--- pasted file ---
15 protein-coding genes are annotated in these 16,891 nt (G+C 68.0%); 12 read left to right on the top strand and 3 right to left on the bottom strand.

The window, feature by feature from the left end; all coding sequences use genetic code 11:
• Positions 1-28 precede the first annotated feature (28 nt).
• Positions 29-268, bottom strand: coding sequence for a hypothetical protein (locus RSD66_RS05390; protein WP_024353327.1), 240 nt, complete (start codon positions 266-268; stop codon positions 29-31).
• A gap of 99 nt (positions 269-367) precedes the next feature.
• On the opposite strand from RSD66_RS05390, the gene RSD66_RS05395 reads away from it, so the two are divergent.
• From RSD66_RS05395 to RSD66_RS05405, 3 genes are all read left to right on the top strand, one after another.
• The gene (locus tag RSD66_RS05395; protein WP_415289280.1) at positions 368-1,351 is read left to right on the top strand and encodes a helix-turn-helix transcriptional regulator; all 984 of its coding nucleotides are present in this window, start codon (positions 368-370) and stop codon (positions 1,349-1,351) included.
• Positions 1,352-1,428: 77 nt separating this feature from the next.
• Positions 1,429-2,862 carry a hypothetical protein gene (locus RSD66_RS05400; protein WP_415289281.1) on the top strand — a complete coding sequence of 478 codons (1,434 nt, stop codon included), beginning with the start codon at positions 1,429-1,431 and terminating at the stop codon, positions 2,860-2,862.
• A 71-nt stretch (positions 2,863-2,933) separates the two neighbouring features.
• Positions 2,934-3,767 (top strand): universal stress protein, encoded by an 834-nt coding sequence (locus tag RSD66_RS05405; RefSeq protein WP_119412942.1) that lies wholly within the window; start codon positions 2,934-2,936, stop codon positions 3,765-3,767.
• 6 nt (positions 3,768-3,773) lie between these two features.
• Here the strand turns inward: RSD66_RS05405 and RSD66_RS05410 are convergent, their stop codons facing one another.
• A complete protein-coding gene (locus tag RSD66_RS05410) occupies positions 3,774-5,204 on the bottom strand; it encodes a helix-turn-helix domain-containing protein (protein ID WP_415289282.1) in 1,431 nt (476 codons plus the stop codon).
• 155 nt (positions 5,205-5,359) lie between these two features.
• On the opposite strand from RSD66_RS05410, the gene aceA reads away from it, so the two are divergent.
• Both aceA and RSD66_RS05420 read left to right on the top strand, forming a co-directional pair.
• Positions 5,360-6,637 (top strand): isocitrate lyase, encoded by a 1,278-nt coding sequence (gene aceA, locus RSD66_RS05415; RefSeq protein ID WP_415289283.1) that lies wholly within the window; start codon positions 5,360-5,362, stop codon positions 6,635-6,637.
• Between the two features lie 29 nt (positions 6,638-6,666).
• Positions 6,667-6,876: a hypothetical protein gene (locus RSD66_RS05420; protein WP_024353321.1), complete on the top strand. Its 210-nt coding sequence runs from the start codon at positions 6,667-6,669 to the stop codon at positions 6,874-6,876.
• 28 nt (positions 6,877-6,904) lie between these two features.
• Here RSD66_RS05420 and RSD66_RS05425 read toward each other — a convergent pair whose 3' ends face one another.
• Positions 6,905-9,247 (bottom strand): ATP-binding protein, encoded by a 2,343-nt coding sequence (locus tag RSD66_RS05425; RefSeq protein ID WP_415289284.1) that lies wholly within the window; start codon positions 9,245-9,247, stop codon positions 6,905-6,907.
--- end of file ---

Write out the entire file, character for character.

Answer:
15 protein-coding genes are annotated in these 16,891 nt (G+C 68.0%); 12 read left to right on the top strand and 3 right to left on the bottom strand.

The window, feature by feature from the left end; all coding sequences use genetic code 11:
• Positions 1-28 precede the first annotated feature (28 nt).
• Positions 29-268, bottom strand: coding sequence for a hypothetical protein (locus RSD66_RS05390; protein WP_024353327.1), 240 nt, complete (start codon positions 266-268; stop codon positions 29-31).
• A gap of 99 nt (positions 269-367) precedes the next feature.
• On the opposite strand from RSD66_RS05390, the gene RSD66_RS05395 reads away from it, so the two are divergent.
• From RSD66_RS05395 to RSD66_RS05405, 3 genes are all read left to right on the top strand, one after another.
• The gene (locus tag RSD66_RS05395; protein WP_415289280.1) at positions 368-1,351 is read left to right on the top strand and encodes a helix-turn-helix transcriptional regulator; all 984 of its coding nucleotides are present in this window, start codon (positions 368-370) and stop codon (positions 1,349-1,351) included.
• Positions 1,352-1,428: 77 nt separating this feature from the next.
• Positions 1,429-2,862 carry a hypothetical protein gene (locus RSD66_RS05400; protein WP_415289281.1) on the top strand — a complete coding sequence of 478 codons (1,434 nt, stop codon included), beginning with the start codon at positions 1,429-1,431 and terminating at the stop codon, positions 2,860-2,862.
• A 71-nt stretch (positions 2,863-2,933) separates the two neighbouring features.
• Positions 2,934-3,767 (top strand): universal stress protein, encoded by an 834-nt coding sequence (locus tag RSD66_RS05405; RefSeq protein WP_119412942.1) that lies wholly within the window; start codon positions 2,934-2,936, stop codon positions 3,765-3,767.
• 6 nt (positions 3,768-3,773) lie between these two features.
• Here the strand turns inward: RSD66_RS05405 and RSD66_RS05410 are convergent, their stop codons facing one another.
• A complete protein-coding gene (locus tag RSD66_RS05410) occupies positions 3,774-5,204 on the bottom strand; it encodes a helix-turn-helix domain-containing protein (protein ID WP_415289282.1) in 1,431 nt (476 codons plus the stop codon).
• 155 nt (positions 5,205-5,359) lie between these two features.
• On the opposite strand from RSD66_RS05410, the gene aceA reads away from it, so the two are divergent.
• Both aceA and RSD66_RS05420 read left to right on the top strand, forming a co-directional pair.
• Positions 5,360-6,637 (top strand): isocitrate lyase, encoded by a 1,278-nt coding sequence (gene aceA, locus RSD66_RS05415; RefSeq protein ID WP_415289283.1) that lies wholly within the window; start codon positions 5,360-5,362, stop codon positions 6,635-6,637.
• Between the two features lie 29 nt (positions 6,638-6,666).
• Positions 6,667-6,876: a hypothetical protein gene (locus RSD66_RS05420; protein WP_024353321.1), complete on the top strand. Its 210-nt coding sequence runs from the start codon at positions 6,667-6,669 to the stop codon at positions 6,874-6,876.
• 28 nt (positions 6,877-6,904) lie between these two features.
• Here RSD66_RS05420 and RSD66_RS05425 read toward each other — a convergent pair whose 3' ends face one another.
• Positions 6,905-9,247 (bottom strand): ATP-binding protein, encoded by a 2,343-nt coding sequence (locus tag RSD66_RS05425; RefSeq protein ID WP_415289284.1) that lies wholly within the window; start codon positions 9,245-9,247, stop codon positions 6,905-6,907.